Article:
Framing the view

The third element that the architect has added to this mix is the appreciation of the city which is expressed in the 'framing of the views'. The former windows in the South wall have been replaced by full floor to ceiling glass panes that frame and extend compelling views, over a full glass balcony, toward downtown Manhattan.


The main walls and ceilings flow through the space, creating hybrid conditions in which exhibition areas merge into living areas; an exhibition wall blends into led illuminated library shelves on one side and a display case on the other. To enable this uniform and seamless space, partly double curved glass fiber reinforced gypsum paneling is used. Within these curved wall elements most of the technical installations like HVAC and lighting have been integrated.

As a last element a Douglas fir floor with 1½ feet wide planks covers the entire loft. The subtle, even-toned floor unifies the space and allows furniture and art to be positioned as floating elements in changeable constellations.

Living with Books and Art by UN Studio

Click above for larger image

New York, USA 2007

Client: Anonymous
Location: Greenwich Village, Manhattan New York, USA
Building area: 550 m2
Building Programme: Loft renovation into Apartment / Private gallery
Status: completed 2010


UNStudio: Ben van Berkel with Arjan Dingsté, Marianthi Tatari and Collette Parras


Executive architect: Franke, Gottsegen, Cox Architects, New York. Team: Matthew Gottsegen, Bruce Harvey, Matt Shoor
Structural engineer: Wayman C. Wing Consulting Engineers, New York
MEP: P.A. Collins PE Consulting Engineers, New York
Lighting design: Renfro Design Group, Inc., New York
Contractor: 3-D Laboratory, Inc. New york

See also:


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Posted on Friday August 27th 2010 at 12:14 pm by Joe Mills. Copyright policy | Comments policy

  • Love it. Complex. But still love it. Just the colors? Where are them?

  • edward

    A wooden floor with all that fiberglass seems odd. OK if you like the swoopy look.

  • Timo

    I prefer windows before curved walls

  • Tayab

    Beautiful….I want a job with UN Studio!

  • pero

    absolutely stunning, one of the best interiors i’ve ever seen.

  • markus

    being an architect myself and working on projects like this on a daily basis i definitely love the employed shapes and the spatial composition – but let´s be honest! who of us really want´s to live in a space like this? i don´t!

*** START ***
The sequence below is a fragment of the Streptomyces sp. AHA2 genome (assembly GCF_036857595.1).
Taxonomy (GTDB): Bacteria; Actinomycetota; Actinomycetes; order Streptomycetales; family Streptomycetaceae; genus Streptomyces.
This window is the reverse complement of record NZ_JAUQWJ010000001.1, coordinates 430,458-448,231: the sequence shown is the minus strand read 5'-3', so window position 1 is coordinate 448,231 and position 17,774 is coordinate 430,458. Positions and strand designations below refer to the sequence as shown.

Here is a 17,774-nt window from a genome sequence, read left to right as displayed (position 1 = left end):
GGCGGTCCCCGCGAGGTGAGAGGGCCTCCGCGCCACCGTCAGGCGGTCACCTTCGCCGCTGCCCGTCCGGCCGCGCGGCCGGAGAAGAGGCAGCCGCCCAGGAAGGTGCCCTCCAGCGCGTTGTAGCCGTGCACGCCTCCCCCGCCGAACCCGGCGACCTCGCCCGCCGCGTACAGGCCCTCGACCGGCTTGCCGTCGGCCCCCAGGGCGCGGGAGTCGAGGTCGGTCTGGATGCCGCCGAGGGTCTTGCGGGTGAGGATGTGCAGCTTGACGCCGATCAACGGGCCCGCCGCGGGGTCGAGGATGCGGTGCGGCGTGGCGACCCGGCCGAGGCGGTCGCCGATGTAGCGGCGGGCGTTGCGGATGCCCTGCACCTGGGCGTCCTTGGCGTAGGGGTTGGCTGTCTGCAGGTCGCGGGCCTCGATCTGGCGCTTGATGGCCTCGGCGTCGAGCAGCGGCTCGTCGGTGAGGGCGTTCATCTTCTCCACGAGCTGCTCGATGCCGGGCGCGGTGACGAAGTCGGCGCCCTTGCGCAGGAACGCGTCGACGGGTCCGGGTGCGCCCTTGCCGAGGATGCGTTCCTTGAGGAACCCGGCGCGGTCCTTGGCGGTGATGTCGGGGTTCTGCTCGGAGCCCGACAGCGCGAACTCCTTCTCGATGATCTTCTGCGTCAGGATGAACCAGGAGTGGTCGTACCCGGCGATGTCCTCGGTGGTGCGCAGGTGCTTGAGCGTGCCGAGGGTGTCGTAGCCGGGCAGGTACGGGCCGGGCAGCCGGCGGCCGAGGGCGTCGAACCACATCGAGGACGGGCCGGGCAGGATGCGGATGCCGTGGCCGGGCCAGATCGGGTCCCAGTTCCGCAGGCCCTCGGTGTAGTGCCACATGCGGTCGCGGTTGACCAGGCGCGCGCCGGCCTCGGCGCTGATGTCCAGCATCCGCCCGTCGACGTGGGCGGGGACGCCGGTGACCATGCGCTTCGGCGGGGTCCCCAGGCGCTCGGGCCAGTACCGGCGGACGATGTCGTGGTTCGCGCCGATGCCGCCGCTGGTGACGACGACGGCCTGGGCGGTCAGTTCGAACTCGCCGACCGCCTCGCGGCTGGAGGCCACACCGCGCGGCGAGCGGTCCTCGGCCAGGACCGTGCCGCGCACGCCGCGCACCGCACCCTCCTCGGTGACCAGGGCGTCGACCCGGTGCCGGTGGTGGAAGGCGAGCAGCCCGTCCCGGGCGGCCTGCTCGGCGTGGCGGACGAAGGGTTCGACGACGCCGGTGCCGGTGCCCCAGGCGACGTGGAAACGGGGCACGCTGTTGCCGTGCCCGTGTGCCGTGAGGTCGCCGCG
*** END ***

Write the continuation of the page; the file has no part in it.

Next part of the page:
• You say that but if you gave other people the option to swap places they would be lining around the blocks. People always shit all over what they can’t have and then once they get it, it suddenly becomes the best thing and they can’t help to extol its virtues to those in their social sphere.

  • David

    cliche timber floor, cliche walls, cliche picture view, cliche linear light fitting, cliche classic furniture…cliche dog even…seriously…when are architects going to give us something new?…there is more talent than this cliche…and to the comments before…yes its stunning but its what you see every bloody week…

    • you might as well give up now since nothing is completely new or original and everything is a cliche from different perspectives.

  • An illegal dental clinic?

  • The relationship between 'living' 'books' and 'art' seems flimsy. It s just an exhibition space.
    r u kiddin me?

  • Felix

    18,000 is a lot of LEDs!

    This is like someone wanted to make a Zaha apartment. I like the sense of movement in the book-lined corridor, but who wants that same feeling in their sitting room?

    • Bopp

      naaah it's like someone made an UNstudio appartment.
      It's a bit too spacy for me to call my home, but hey, if you want it: you got it.

  • AJ 7

    piece of art, curvy and smart…… it

  • agata

    livable for sure. wonder about changing the old windows with floor-to-ceiling. didn't think would be so easy to change the outside of a single loft that is part of a whole building…